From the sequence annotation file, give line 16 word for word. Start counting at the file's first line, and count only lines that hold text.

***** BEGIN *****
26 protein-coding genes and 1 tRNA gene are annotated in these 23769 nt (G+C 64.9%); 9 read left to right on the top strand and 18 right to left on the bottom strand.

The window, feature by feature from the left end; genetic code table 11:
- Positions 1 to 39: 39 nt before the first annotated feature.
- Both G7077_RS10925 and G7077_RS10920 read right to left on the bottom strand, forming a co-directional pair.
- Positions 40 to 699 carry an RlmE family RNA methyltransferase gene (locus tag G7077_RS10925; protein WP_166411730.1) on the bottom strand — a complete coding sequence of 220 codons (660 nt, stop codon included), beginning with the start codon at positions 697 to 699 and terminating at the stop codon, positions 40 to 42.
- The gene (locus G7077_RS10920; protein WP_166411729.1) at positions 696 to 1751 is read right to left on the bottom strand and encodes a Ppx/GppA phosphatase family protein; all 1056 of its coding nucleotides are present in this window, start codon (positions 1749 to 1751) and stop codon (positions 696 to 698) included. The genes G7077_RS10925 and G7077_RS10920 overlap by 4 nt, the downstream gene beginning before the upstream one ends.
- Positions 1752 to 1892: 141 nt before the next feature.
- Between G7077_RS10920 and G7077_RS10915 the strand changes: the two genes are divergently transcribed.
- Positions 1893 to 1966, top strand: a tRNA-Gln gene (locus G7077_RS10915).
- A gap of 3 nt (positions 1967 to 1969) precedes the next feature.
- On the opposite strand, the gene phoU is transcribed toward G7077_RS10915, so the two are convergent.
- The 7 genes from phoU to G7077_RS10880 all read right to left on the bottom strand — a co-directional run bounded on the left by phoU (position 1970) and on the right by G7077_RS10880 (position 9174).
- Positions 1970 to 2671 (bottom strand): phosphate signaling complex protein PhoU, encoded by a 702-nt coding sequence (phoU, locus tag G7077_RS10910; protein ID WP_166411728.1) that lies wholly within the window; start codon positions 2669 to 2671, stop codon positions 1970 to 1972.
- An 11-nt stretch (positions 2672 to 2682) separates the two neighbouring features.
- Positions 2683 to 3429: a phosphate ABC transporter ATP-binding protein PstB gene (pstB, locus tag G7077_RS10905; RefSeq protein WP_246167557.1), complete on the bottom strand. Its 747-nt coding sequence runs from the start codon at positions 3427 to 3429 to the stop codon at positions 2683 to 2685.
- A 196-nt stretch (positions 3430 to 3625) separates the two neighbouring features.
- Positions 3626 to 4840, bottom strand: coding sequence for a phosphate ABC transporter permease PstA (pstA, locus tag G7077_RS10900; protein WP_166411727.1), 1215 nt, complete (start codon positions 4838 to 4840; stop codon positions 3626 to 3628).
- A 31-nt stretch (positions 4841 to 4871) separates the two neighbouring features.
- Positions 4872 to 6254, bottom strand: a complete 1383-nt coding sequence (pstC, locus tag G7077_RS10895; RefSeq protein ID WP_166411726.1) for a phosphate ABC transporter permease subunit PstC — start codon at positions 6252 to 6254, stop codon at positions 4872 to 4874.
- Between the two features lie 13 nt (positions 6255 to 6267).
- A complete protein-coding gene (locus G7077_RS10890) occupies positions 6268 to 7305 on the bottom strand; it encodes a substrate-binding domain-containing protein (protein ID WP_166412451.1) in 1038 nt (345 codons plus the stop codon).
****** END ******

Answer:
- A 196-nt stretch (positions 3430 to 3625) separates the two neighbouring features.